Incredibly, the use of Lime Plaster dates back as far as 7200BC, where statues sculpted in Lime Plaster were found buried in a pit in the archaeological site of a Ghazal in modern-day Jordan. This is the perfect example of just how durable Lime Plaster is as a building material.

Often products may be used as both a Lime Plaster and a Lime Render since the Lime Putty utilized is durable enough to withstand the weather conditions encountered in external use.

This is just one of many benefits of using lime Plaster or lime render. Though this on climate and geographical location. For any help choosing the right lime plaster, please do get in touch.

Also, read: What Is Plinth | What Is Plinth Protection | Purpose of Plinth Protection

Clay Plaster

Clay plaster is considered to be a more sustainable alternative to modern plasters, using a lower embodied energy than gypsum, lime, or cement-based plasters.

Clay Plaster

It’s available with fiber additives to increase its strength and in a range of natural colors. It is breathable and doesn’t need to be painted.

Heat-resistant Plaster

Heat-resistant plaster is a building material used for coating walls and chimney breasts and also for use as a fire barrier in ceilings.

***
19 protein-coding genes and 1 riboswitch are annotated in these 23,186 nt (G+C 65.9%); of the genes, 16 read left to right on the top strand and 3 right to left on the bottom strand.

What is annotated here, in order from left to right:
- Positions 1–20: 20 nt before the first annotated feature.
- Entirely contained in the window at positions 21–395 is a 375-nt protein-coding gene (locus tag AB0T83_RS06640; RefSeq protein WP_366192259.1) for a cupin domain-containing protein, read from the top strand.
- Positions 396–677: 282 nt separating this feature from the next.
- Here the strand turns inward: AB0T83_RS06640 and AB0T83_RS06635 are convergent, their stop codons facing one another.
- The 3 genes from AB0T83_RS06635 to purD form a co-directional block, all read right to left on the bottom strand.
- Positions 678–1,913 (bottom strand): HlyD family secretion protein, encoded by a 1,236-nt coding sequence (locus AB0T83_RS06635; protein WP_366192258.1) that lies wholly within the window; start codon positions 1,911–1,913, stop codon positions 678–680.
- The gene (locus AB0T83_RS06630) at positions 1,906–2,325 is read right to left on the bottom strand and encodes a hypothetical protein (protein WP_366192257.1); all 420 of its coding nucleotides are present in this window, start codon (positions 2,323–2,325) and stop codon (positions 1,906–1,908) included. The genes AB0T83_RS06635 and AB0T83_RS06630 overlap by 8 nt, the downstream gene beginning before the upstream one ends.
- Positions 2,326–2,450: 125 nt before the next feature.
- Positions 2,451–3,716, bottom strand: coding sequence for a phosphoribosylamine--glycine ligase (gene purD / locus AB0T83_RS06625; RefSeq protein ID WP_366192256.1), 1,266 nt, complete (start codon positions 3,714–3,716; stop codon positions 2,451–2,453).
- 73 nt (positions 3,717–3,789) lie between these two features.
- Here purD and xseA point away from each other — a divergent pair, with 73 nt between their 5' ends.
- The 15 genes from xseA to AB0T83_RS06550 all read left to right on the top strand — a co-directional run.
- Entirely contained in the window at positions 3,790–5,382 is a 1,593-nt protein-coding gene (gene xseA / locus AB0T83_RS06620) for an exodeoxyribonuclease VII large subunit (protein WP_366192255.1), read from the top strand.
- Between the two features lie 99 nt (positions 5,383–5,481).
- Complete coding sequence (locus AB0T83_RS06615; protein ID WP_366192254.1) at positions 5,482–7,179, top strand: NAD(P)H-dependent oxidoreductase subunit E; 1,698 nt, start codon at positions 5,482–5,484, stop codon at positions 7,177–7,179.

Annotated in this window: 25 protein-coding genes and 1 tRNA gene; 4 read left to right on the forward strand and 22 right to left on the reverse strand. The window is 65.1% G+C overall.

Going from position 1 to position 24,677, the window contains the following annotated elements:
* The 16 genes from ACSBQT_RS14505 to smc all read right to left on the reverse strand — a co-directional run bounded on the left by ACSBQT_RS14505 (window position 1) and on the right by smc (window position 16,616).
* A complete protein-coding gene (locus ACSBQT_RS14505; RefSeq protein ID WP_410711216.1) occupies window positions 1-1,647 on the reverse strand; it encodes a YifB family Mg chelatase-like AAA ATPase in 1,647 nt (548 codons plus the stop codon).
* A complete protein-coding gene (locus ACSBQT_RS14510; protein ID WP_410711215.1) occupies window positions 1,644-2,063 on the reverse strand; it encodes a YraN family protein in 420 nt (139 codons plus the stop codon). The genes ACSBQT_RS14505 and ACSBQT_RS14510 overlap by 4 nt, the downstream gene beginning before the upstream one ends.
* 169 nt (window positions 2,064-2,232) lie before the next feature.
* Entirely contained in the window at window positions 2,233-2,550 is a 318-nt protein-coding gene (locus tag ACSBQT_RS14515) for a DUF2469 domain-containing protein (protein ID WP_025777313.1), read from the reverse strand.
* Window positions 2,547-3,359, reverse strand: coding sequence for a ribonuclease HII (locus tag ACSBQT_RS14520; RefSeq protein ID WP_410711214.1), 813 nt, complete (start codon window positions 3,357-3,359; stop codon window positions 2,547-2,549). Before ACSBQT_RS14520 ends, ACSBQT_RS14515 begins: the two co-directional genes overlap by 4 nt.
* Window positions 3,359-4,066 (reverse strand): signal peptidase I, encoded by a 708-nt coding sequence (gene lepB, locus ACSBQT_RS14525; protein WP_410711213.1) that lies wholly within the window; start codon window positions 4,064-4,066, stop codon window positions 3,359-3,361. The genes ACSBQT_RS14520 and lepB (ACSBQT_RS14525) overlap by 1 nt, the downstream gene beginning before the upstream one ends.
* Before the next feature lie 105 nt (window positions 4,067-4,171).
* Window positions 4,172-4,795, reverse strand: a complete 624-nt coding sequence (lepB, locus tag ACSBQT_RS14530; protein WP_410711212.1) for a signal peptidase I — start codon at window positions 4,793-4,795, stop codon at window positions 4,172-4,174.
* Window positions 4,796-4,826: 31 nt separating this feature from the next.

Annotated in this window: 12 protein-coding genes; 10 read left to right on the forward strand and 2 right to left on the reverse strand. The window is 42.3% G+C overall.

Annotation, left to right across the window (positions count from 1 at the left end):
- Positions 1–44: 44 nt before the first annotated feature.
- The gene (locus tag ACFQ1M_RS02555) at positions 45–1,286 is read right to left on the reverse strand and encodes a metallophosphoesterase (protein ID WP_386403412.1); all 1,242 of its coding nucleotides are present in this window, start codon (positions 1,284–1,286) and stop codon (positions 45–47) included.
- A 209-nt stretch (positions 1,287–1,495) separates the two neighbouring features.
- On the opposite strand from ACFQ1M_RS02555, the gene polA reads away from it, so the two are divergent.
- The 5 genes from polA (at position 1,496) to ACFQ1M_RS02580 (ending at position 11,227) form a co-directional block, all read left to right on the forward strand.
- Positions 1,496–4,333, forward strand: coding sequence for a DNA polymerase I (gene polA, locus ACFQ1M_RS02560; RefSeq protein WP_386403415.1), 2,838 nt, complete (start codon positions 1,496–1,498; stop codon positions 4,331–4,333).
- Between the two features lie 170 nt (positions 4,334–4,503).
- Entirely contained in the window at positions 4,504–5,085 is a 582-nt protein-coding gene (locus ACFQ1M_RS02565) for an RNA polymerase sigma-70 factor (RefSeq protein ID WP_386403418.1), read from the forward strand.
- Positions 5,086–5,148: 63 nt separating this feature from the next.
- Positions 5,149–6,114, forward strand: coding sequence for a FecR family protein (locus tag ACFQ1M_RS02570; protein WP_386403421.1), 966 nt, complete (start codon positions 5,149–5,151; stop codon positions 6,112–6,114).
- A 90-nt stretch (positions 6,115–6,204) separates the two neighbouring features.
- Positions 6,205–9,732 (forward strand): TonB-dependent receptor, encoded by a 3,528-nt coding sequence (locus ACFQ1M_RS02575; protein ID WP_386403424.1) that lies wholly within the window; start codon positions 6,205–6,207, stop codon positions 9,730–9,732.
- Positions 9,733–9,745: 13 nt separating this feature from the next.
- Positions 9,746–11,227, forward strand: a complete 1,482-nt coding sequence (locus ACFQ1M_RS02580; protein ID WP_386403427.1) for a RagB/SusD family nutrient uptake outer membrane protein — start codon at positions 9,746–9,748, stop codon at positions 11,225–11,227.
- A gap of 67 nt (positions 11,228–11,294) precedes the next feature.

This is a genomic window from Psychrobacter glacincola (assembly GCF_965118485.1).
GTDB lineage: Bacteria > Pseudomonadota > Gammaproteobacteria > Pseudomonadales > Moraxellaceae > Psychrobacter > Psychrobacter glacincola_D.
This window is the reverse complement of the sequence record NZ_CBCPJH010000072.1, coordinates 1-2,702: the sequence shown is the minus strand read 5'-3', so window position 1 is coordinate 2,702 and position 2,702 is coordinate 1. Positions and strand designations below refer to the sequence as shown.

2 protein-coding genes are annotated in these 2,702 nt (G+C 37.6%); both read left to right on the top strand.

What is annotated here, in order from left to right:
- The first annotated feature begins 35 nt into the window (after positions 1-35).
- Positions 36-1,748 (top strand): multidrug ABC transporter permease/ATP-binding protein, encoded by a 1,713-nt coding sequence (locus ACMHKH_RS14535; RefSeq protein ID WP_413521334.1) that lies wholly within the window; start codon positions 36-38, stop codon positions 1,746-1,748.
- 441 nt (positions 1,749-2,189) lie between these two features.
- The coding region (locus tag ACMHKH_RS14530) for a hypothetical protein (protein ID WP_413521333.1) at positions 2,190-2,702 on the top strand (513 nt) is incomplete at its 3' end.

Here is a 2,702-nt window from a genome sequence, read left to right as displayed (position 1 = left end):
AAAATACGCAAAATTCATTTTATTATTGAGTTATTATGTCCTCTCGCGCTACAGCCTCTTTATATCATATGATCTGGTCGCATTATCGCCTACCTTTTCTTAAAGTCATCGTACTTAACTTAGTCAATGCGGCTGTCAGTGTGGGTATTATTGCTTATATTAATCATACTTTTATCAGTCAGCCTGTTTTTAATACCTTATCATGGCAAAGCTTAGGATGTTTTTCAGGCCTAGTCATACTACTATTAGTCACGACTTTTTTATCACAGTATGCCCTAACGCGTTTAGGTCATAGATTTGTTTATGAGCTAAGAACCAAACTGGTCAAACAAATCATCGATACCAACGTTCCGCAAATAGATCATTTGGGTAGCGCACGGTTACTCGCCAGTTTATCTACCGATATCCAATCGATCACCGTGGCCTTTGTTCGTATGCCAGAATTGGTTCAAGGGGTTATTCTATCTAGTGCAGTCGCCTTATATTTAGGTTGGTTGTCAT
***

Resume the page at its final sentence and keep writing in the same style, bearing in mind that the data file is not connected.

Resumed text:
Heat-resistant Plaster

Its purpose is to replace conventional gypsum plasters in cases where the temperature may get too high for gypsum plaster to stay on the ceiling or wall.

Water-Proof Plaster

Waterproof plaster is needed for the protection of the masonry wall from the ingress of moisture and thus eliminating or reducing dampness of the wall.

Waterproof Plaster

The plaster is made from sand and cement mix 1: 2. Pulverized alum is added at the rate of 12 kg per cubic meter of sand.

Softsoap in the rate of 75 gms per liter is added from the water for mixing. Alum and soap react chemically and seal the pores from the plaster.

Short Note

Plaster Mix Ratio

Mix cement and sand in the ratio of 1:6 (1 cement:6 sand) for inner plastering of bricks. And for outer plastering mix it in the ratio of 1:4. On a brick wall never do plastering of thickness more than 12 or 15mm. At one go, avoid plastering of more than 12mm thickness.